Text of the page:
Vanth (moon)

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Discovered by Mike Brown and T.-A. Suer
Discovery date 13 November 2005
Pronunciation /ˈvænθ/
S/2005 (90482) 1,
Orcus I
Adjectives Vanthian
Orbital characteristics[1]
9030 ± 89 km
Eccentricity 0.007 ± 0.003
9.5406 ± 0.0004 days
Inclination ±21°
Satellite of Orcus
Physical characteristics
Dimensions 378±100 km
(Vanth's albedo of 0.12)[1]
276±17 km
(assuming equal albedos)[2]
Mass 2–6 × 1019 kg
Mean density
≈ 1.5 g/cm3
≈ 0.11 m/s2
≈ 0.447 km/s
Albedo ≈ 0.12[1]
Spectral type
moderately red (optical)[4]
21.97 ± 0.05[4]
4.88 ± 0.05[4]

Vanth, officially (90482) Orcus I Vanth, is the single known natural satellite of the plutino and likely dwarf planet Orcus. It was discovered by Mike Brown and T.-A. Suer using discovery images taken by the Hubble Space Telescope on November 13, 2005.[5] The discovery was announced on 22 February 2007 in IAUC 8812.[6]


The moon orbits Orcus "in a tight precise circle", with a period of approximately 10 days.[7] Brown suspects that, like Pluto and Charon, Orcus and Vanth are tidally locked.[7]


Vanth was found at 0.25 arcsec from Orcus with magnitude difference of 2.7±1.0.[5] Estimates made in 2009 by Mike Brown show that the apparent magnitude of Vanth is 21.97±0.05 which is 2.54±0.01 magnitudes fainter than Orcus.[4] Assuming equal albedos this would mean a diameter of 280 km, or 2.9 times smaller than the primary.[1] However, the dissimilar colors of Orcus (neutral) and Vanth (red) suggest that Vanth could have an albedo a factor of two lower than Orcus.[4] Should Vanth have an albedo of only 0.12, Vanth could be as large as 380 km with Orcus being 760 km in diameter.[1] The mass of Vanth also depends on its albedo and can vary from 3 to 9% of the total system mass.[1][4]

The satellite does not resemble other known collisional satellites because its spectrum is very different of that of its primary. Vanth may thus be a captured Kuiper belt object.[7]


Upon discovery, Vanth was issued a provisional designation, S/2005 (90482) 1. On March 23, 2009, Brown asked readers of his weekly column to suggest possible names for the satellite, with the best one to be submitted to the International Astronomical Union (IAU) on April 5.[7] The name Vanth, the winged Etruscan psychopomp who guides the souls of the dead to the underworld, was chosen from among a large pool of submissions. Vanth was the only suggestion that was purely Etruscan in origin. It was the most popular submission, first suggested by Sonya Taaffe.[8] This submission was assessed and approved by the IAU's Committee for Small Body Nomenclature in their March 30, 2010 circular.[9]

The Etruscan Vanth is frequently portrayed in the company of Charun (Charon), and so as the name of the moon of Orcus (nicknamed the "anti-Pluto" because resonance with Neptune keeps it on the opposite side of the Sun from Pluto), it is an allusion to the parallels between Orcus and Pluto. Brown quoted Taaffe as saying that if Vanth "accompanies dead souls from the moment of death to the underworld itself, then of course her face is turned always toward Orcus", a reference to the likely synchronous orbit of Vanth about Orcus.[8]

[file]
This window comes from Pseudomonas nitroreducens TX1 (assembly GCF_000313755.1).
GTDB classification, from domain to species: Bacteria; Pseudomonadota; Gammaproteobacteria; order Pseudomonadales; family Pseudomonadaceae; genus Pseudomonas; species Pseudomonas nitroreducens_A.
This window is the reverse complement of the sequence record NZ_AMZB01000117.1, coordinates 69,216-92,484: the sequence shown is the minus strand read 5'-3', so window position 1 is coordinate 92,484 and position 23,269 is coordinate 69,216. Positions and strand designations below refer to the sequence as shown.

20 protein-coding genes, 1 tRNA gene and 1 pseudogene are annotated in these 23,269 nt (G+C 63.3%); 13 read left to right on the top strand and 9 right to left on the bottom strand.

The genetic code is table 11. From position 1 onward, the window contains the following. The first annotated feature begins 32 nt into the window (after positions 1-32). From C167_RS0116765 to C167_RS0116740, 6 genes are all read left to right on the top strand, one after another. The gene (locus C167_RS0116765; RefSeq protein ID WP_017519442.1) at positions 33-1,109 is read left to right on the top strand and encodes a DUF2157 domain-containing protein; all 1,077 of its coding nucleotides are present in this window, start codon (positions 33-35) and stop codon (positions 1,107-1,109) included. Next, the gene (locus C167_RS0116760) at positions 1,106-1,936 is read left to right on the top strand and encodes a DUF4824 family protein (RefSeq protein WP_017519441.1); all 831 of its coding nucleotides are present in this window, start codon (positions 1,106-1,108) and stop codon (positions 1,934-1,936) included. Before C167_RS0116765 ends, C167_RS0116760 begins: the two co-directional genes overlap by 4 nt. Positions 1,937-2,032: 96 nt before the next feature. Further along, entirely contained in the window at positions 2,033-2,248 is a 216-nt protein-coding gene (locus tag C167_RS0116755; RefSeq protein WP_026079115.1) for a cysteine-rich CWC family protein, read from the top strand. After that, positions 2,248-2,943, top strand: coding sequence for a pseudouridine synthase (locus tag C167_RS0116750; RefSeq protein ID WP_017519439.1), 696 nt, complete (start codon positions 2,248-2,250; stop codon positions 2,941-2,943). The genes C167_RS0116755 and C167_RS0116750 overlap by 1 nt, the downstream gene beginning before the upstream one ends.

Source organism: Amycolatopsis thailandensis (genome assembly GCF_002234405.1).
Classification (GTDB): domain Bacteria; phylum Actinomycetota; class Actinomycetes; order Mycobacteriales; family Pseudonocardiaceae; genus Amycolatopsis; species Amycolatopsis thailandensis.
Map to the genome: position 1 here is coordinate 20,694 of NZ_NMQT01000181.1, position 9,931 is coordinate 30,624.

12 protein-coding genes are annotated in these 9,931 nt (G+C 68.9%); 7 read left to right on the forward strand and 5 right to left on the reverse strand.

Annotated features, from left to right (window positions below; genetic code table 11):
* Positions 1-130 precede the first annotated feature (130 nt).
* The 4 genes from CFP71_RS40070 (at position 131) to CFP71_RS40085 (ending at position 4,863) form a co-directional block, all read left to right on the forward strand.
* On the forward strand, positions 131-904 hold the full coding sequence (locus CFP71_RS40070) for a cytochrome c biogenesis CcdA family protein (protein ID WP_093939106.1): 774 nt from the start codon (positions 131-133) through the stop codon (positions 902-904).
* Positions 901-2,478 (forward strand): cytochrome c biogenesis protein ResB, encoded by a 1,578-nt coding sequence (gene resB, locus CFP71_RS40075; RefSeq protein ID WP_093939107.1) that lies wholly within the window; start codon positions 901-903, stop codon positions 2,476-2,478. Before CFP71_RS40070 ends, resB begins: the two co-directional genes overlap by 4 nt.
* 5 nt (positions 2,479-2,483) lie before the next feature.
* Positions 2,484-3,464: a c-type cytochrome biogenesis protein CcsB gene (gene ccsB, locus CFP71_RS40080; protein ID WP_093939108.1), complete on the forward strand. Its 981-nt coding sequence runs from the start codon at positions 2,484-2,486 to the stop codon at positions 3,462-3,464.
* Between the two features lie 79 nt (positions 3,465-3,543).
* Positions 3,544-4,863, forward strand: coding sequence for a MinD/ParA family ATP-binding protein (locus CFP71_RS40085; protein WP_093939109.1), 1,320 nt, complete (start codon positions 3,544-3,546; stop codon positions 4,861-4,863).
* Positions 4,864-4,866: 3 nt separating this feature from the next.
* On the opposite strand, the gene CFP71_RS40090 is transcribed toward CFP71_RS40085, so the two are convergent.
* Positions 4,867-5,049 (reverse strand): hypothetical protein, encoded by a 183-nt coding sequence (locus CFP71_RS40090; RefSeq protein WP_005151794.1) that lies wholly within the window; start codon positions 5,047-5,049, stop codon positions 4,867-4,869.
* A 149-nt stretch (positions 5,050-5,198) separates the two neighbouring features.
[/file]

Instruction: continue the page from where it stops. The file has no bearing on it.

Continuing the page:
See also[edit]


  1. ^ a b c d e f Carry, B.; Hestroffer, D.; Demeo, F. E.; Thirouin, A.; Berthier, J.; Lacerda, P.; Sicardy, B.; Doressoundiram, A.; Dumas, C.; Farrelly, D.; Müller, T. G. (2011). "Integral-field spectroscopy of (90482) Orcus-Vanth". Astronomy & Astrophysics 534: A115. arXiv:1108.5963. Bibcode:2011A&A...534A.115C. doi:10.1051/0004-6361/201117486. 
  2. ^ Fornasier,, S.; Lellouch,, E.; Müller, P., T.; et .al. (2013). "TNOs are Cool: A survey of the trans-Neptunian region. VIII. Combined Herschel PACS and SPIRE observations of 9 bright targets at 70–500 µm.". Astronomy & Astrophysics 555: A92. arXiv:1305.0449v2. Bibcode:2013A&A...555A..15F. doi:10.1051/0004-6361/201321329. 
  3. ^ Ortiz, J. L.; Cikota, A.; Cikota, S.; Hestroffer, D.; Thirouin, A.; Morales, N.; Duffard, R.; Gil-Hutton, R.; Santos-Sanz, P.; De La Cueva, I. (2010). "A mid-term astrometric and photometric study of trans-Neptunian object (90482) Orcus". Astronomy & Astrophysics 525: A31. arXiv:1010.6187. Bibcode:2011A&A...525A..31O. doi:10.1051/0004-6361/201015309. 
  4. ^ a b c d e f Brown, M.E.; Ragozzine, D.; Stansberry, J.; Fraser, W.C. (2010). "The size, density, and formation of the Orcus-Vanth system in the Kuiper belt". The Astronomical Journal 139 (6): 2700–2705. arXiv:0910.4784. Bibcode:2010AJ....139.2700B. doi:10.1088/0004-6256/139/6/2700. 
  5. ^ a b Daniel W. E. Green (2007-02-22). "IAUC 8812: Sats OF 2003 AZ_84, (50000), (55637),, (90482)". International Astronomical Union Circular. Retrieved 2011-07-04. 
  6. ^ Wm. Robert Johnston (2007-03-04). "(90482) Orcus". Johnston's Archive. Retrieved 2009-03-26. 
  7. ^ a b c d Michael E. Brown (2009-03-23). "S/1 90482 (2005) needs your help". Mike Brown's Planets (blog). Retrieved 2009-03-25. 
  8. ^ a b Michael E. Brown (2009-04-06). "Orcus Porcus". Mike Brown's Planets (blog). Retrieved 2009-04-06. 
  9. ^ "Minor planet circular" (PDF). 2010. Retrieved 2010-08-08.